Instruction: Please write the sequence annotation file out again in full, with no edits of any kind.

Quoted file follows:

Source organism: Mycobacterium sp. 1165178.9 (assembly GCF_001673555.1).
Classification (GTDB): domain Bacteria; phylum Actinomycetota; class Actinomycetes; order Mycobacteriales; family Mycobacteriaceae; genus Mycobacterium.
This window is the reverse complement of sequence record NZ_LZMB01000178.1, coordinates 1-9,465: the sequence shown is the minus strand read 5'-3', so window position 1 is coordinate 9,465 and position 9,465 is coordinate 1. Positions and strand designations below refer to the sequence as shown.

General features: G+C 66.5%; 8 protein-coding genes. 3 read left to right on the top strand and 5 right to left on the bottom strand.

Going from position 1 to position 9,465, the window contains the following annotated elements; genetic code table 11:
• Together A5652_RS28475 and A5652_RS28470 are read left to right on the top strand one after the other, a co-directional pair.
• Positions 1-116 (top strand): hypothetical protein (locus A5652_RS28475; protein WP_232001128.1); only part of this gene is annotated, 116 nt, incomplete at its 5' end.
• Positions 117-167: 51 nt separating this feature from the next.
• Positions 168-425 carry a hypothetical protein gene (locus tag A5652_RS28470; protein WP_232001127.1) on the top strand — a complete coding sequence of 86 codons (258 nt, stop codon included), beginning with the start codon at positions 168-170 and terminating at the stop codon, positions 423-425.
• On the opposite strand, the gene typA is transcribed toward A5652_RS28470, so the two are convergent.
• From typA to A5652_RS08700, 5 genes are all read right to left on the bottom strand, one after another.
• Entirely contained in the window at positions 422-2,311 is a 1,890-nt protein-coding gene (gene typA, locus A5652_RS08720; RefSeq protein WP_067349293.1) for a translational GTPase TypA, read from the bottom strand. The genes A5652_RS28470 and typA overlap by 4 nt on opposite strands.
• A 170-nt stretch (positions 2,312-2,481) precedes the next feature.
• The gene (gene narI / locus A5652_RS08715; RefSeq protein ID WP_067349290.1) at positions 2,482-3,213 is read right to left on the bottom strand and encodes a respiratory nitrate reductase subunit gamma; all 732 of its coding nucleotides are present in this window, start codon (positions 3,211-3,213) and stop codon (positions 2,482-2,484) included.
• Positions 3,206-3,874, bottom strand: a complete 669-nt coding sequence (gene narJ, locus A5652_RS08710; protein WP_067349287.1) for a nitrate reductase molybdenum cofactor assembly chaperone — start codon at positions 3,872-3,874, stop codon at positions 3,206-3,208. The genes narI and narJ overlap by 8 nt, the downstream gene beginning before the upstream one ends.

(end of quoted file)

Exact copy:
Source organism: Mycobacterium sp. 1165178.9 (assembly GCF_001673555.1).
Classification (GTDB): domain Bacteria; phylum Actinomycetota; class Actinomycetes; order Mycobacteriales; family Mycobacteriaceae; genus Mycobacterium.
This window is the reverse complement of sequence record NZ_LZMB01000178.1, coordinates 1-9,465: the sequence shown is the minus strand read 5'-3', so window position 1 is coordinate 9,465 and position 9,465 is coordinate 1. Positions and strand designations below refer to the sequence as shown.

General features: G+C 66.5%; 8 protein-coding genes. 3 read left to right on the top strand and 5 right to left on the bottom strand.

Going from position 1 to position 9,465, the window contains the following annotated elements; genetic code table 11:
• Together A5652_RS28475 and A5652_RS28470 are read left to right on the top strand one after the other, a co-directional pair.
• Positions 1-116 (top strand): hypothetical protein (locus A5652_RS28475; protein WP_232001128.1); only part of this gene is annotated, 116 nt, incomplete at its 5' end.
• Positions 117-167: 51 nt separating this feature from the next.
• Positions 168-425 carry a hypothetical protein gene (locus tag A5652_RS28470; protein WP_232001127.1) on the top strand — a complete coding sequence of 86 codons (258 nt, stop codon included), beginning with the start codon at positions 168-170 and terminating at the stop codon, positions 423-425.
• On the opposite strand, the gene typA is transcribed toward A5652_RS28470, so the two are convergent.
• From typA to A5652_RS08700, 5 genes are all read right to left on the bottom strand, one after another.
• Entirely contained in the window at positions 422-2,311 is a 1,890-nt protein-coding gene (gene typA, locus A5652_RS08720; RefSeq protein WP_067349293.1) for a translational GTPase TypA, read from the bottom strand. The genes A5652_RS28470 and typA overlap by 4 nt on opposite strands.
• A 170-nt stretch (positions 2,312-2,481) precedes the next feature.
• The gene (gene narI / locus A5652_RS08715; RefSeq protein ID WP_067349290.1) at positions 2,482-3,213 is read right to left on the bottom strand and encodes a respiratory nitrate reductase subunit gamma; all 732 of its coding nucleotides are present in this window, start codon (positions 3,211-3,213) and stop codon (positions 2,482-2,484) included.
• Positions 3,206-3,874, bottom strand: a complete 669-nt coding sequence (gene narJ, locus A5652_RS08710; protein WP_067349287.1) for a nitrate reductase molybdenum cofactor assembly chaperone — start codon at positions 3,872-3,874, stop codon at positions 3,206-3,208. The genes narI and narJ overlap by 8 nt, the downstream gene beginning before the upstream one ends.